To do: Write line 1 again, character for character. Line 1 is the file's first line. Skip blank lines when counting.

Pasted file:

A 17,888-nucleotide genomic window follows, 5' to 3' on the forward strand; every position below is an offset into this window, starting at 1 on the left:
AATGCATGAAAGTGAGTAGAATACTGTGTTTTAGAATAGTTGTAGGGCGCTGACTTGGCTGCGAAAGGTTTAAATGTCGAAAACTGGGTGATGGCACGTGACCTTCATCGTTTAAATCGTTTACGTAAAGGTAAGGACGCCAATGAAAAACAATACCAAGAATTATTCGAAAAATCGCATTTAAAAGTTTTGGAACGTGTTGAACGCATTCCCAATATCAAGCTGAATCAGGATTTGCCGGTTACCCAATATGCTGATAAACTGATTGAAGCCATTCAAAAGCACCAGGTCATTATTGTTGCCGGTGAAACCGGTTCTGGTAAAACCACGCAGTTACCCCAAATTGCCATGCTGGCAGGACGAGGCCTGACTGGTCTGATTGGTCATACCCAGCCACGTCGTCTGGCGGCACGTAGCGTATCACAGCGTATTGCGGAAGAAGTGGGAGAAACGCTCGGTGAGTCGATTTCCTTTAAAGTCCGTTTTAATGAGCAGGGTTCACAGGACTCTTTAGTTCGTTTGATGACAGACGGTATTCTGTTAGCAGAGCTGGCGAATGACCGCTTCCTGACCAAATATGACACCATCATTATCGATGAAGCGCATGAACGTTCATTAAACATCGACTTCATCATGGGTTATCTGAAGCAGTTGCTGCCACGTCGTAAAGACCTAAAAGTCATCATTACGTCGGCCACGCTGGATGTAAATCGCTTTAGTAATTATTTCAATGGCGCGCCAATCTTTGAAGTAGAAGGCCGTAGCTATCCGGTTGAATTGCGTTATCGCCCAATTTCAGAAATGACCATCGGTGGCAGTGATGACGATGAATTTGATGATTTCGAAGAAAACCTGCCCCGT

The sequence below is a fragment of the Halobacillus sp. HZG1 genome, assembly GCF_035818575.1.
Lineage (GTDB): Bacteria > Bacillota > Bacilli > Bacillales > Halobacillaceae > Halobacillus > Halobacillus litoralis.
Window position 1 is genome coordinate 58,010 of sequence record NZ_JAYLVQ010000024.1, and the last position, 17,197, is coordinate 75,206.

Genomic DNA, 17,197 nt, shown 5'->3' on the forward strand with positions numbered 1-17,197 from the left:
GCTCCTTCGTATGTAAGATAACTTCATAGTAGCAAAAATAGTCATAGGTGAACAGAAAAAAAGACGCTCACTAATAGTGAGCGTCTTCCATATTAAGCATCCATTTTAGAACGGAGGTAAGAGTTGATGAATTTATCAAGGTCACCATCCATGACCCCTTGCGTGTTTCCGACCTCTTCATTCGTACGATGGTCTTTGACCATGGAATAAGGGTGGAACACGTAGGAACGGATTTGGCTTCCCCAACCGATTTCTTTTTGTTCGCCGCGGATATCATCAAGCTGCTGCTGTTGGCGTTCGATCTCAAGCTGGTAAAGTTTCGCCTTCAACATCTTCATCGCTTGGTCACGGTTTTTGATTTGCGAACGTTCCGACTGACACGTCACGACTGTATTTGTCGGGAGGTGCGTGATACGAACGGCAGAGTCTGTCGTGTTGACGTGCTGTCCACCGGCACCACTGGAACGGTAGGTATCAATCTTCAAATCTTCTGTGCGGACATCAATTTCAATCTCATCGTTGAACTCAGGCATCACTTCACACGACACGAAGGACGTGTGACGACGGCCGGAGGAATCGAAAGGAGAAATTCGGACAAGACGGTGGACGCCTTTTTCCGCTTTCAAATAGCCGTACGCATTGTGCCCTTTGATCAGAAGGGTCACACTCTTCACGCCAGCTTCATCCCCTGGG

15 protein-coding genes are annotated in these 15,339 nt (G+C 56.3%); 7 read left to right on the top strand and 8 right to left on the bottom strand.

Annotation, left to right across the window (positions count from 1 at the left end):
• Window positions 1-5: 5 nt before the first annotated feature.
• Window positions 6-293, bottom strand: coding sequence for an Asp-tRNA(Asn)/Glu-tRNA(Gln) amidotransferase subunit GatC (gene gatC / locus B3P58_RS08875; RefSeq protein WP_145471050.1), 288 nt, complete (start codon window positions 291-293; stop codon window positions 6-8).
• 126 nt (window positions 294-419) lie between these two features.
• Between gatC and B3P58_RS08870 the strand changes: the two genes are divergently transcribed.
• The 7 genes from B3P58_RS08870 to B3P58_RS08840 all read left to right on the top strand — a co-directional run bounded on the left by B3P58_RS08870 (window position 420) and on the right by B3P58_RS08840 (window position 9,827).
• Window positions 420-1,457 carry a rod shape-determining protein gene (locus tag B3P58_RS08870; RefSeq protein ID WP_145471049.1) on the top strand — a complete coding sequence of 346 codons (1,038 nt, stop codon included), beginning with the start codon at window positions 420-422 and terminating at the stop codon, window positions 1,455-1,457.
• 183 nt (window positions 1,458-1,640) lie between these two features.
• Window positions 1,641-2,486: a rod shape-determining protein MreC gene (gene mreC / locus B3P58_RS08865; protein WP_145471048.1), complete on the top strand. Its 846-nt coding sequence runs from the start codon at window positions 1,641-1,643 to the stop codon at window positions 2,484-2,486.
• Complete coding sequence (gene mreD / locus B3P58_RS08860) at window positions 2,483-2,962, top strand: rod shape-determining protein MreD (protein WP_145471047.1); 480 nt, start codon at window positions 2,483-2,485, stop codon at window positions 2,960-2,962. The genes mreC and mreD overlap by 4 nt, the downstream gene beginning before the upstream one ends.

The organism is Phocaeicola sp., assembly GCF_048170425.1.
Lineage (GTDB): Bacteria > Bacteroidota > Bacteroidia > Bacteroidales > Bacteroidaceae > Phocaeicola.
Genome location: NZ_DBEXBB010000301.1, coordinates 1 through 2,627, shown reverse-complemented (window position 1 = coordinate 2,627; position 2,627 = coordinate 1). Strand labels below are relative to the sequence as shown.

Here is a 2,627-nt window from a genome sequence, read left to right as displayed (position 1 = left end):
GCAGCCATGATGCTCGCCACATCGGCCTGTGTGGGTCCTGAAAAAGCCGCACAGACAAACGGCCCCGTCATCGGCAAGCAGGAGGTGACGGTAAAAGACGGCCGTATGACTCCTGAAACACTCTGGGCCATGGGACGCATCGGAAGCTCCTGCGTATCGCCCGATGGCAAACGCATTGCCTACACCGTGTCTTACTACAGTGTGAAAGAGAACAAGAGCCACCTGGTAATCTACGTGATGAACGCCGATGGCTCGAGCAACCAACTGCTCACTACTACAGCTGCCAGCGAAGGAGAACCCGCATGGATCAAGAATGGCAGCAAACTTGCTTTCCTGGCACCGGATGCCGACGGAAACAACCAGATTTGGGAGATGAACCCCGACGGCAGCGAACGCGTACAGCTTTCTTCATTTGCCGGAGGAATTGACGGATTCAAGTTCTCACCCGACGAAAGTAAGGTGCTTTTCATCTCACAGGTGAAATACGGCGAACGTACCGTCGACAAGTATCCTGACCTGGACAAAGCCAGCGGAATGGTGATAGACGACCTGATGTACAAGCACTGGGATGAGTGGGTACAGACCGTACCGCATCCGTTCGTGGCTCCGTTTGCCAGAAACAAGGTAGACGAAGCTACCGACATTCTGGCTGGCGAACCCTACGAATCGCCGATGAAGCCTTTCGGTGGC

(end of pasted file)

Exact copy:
A 17,888-nucleotide genomic window follows, 5' to 3' on the forward strand; every position below is an offset into this window, starting at 1 on the left: